But with a few noteworthy exceptions, such as the giant Podravka food and pharmaceutical company in Croatia, and the Genex (General Export) company of Belgrade, the scheme has proved to be a breeder of inefficiency and unprofitability, according to Yugoslav business specialists.
"My company has had two chairmen in the past 30 years," a Genex executive said, "while the federal government has had eight presidents in six years and the leadership of many state enterprises has been in constant flux."
A Western economist in Belgrade said the practice of distributing jobs in state enterprises as political patronage has led to overstaffing by 50% and more in many of them. "Coupled with low pay and low worker productivity, worker self-management has been a recipe for disaster," he said.
A Belgrade journalist said that although his basic salary of about $350 a month is far higher than most, his purchasing power has declined sharply over the past decade, and this helps to explain the problem of low productivity.
"In 1976, I earned the equivalent of $1,000 a month," he said, "and in the context of those times, my family and I lived extremely well. The buying power that I had then has been eroded to almost nothing today, and each day it gets worse. Now I am very poor, with good prospects of becoming even poorer. Can you blame workers who earn far less than I do, who have virtually no incentive, for not producing efficiently?"
The new premier's task is further complicated by the one constant in Yugoslav political and social life--ethnic rivalry and in some cases downright hostility, aggravated by a huge gap in the standard of living between the northern and southern regions.
In deeply depressed Kosovo, for example, the majority ethnic Albanians have put extreme pressure on minority Serbians to abandon their farms and jobs and migrate to the north. There have been numerous cases of Serbian cattle being blinded or even slaughtered to force farmers out.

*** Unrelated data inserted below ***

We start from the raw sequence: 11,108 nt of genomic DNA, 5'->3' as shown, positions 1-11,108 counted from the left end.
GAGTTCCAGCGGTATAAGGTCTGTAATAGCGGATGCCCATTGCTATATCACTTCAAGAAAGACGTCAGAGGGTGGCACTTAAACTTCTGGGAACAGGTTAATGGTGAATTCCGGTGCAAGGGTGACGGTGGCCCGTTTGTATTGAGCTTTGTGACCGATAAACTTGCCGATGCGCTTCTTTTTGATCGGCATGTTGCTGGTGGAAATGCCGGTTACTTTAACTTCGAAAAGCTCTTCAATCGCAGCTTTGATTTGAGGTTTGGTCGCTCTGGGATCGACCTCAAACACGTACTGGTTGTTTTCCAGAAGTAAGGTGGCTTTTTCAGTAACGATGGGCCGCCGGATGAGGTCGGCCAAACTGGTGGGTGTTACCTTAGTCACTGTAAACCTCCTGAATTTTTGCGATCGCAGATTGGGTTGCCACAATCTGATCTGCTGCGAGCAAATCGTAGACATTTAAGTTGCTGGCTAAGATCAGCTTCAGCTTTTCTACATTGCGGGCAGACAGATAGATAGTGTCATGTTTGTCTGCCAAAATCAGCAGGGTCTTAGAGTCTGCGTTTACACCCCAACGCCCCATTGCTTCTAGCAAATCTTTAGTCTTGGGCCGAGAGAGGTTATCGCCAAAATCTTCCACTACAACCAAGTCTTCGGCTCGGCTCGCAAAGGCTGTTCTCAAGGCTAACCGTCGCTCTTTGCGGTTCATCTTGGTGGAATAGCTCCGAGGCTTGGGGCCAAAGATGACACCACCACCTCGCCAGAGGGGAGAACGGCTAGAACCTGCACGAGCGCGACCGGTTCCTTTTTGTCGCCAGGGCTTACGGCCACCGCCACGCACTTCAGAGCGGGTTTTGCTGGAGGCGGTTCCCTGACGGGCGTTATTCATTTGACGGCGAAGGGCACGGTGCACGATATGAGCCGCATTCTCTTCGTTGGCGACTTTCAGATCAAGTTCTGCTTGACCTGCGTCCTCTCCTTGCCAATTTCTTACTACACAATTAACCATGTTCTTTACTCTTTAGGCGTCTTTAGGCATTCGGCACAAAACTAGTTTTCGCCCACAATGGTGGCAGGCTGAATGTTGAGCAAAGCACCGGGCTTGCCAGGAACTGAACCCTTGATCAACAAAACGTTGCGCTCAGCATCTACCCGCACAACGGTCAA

Even the relatively prosperous northern republics show the strains of ethnic and regional hostility.
Premier Was Admired
The retiring premier, Milka Planinc, a Croatian, was widely admired during her four-year term for risking unpopularity by steering the country into agreement with the International Monetary Fund on a long-term plan for confronting the country's massive debt burden. She also directed as much national investment as she could toward the undeveloped south.
Her reward, when she left office and sought nomination to the Yugoslav Communist Party Presidium, was a rude rebuff by her own Croatian comrades in Zagreb. The Croatian Communist Party Congress reportedly rejected her candidacy because her comrades thought she had been too kind to the other republics and not kind enough to Croatia.
Despite these seemingly insurmountable problems, some Westerners here give Mikulic a good chance of arresting Yugoslavia's decline and even turning it around.
"He will be more determined and disciplined, and he will bring more discipline to the running of the government, because that's the kind of man he is," said a Western diplomat who has served here for a number of years and knows the new prime minister.
Another diplomat said: "By force of his strong personality, and the fortunate coincidence of a more assertive Federal Assembly (Parliament), I think we will see Mikulic take some of the power into his new job that until now has rested exclusively in the presidency. If he can do that, he stands a good chance of accomplishing something in the next four years."
Little Room to Maneuver
But another cautioned that the need to focus virtually all his energy initially on bringing inflation under control, while at the same time creating jobs and hope for disillusioned young Yugoslavs, will leave little room to maneuver against the country's other problems.
"The shock absorbers in this country are losing their resilience," an editor said. "Without a complete reform of government, which the Communist party will never allow, there is not much Mikulic can do that hasn't been tried before."
A diplomat commented: "The trouble with Yugoslavia's system of government is that it looks disarmingly like Switzerland's, with diverse language groups and regions joined in a kind of fede1918987369Swiss, don't know how to make Swiss chocolate, cuckoo clocks and rich banks."